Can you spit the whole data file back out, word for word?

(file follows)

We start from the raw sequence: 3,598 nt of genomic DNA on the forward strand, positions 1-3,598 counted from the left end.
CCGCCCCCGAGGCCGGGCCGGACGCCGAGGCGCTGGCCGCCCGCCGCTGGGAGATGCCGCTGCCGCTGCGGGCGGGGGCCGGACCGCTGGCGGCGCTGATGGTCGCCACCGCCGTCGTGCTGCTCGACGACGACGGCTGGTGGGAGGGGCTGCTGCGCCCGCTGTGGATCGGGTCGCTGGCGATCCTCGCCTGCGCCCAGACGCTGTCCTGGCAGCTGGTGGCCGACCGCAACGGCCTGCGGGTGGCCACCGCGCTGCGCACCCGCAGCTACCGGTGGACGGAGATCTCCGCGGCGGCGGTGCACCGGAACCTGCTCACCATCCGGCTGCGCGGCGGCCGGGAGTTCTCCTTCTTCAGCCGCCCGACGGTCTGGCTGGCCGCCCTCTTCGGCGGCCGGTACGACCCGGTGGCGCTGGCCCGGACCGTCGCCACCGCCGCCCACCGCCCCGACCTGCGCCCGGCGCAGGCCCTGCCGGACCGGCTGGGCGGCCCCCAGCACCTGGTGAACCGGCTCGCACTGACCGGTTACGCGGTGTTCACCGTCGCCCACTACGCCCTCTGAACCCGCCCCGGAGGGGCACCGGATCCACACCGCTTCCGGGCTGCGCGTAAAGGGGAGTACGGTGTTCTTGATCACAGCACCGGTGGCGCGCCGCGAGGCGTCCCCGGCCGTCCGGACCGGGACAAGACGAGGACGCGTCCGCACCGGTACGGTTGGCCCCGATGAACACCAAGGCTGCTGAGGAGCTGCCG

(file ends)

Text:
We start from the raw sequence: 3,598 nt of genomic DNA on the forward strand, positions 1-3,598 counted from the left end.
CCGCCCCCGAGGCCGGGCCGGACGCCGAGGCGCTGGCCGCCCGCCGCTGGGAGATGCCGCTGCCGCTGCGGGCGGGGGCCGGACCGCTGGCGGCGCTGATGGTCGCCACCGCCGTCGTGCTGCTCGACGACGACGGCTGGTGGGAGGGGCTGCTGCGCCCGCTGTGGATCGGGTCGCTGGCGATCCTCGCCTGCGCCCAGACGCTGTCCTGGCAGCTGGTGGCCGACCGCAACGGCCTGCGGGTGGCCACCGCGCTGCGCACCCGCAGCTACCGGTGGACGGAGATCTCCGCGGCGGCGGTGCACCGGAACCTGCTCACCATCCGGCTGCGCGGCGGCCGGGAGTTCTCCTTCTTCAGCCGCCCGACGGTCTGGCTGGCCGCCCTCTTCGGCGGCCGGTACGACCCGGTGGCGCTGGCCCGGACCGTCGCCACCGCCGCCCACCGCCCCGACCTGCGCCCGGCGCAGGCCCTGCCGGACCGGCTGGGCGGCCCCCAGCACCTGGTGAACCGGCTCGCACTGACCGGTTACGCGGTGTTCACCGTCGCCCACTACGCCCTCTGAACCCGCCCCGGAGGGGCACCGGATCCACACCGCTTCCGGGCTGCGCGTAAAGGGGAGTACGGTGTTCTTGATCACAGCACCGGTGGCGCGCCGCGAGGCGTCCCCGGCCGTCCGGACCGGGACAAGACGAGGACGCGTCCGCACCGGTACGGTTGGCCCCGATGAACACCAAGGCTGCTGAGGAGCTGCCG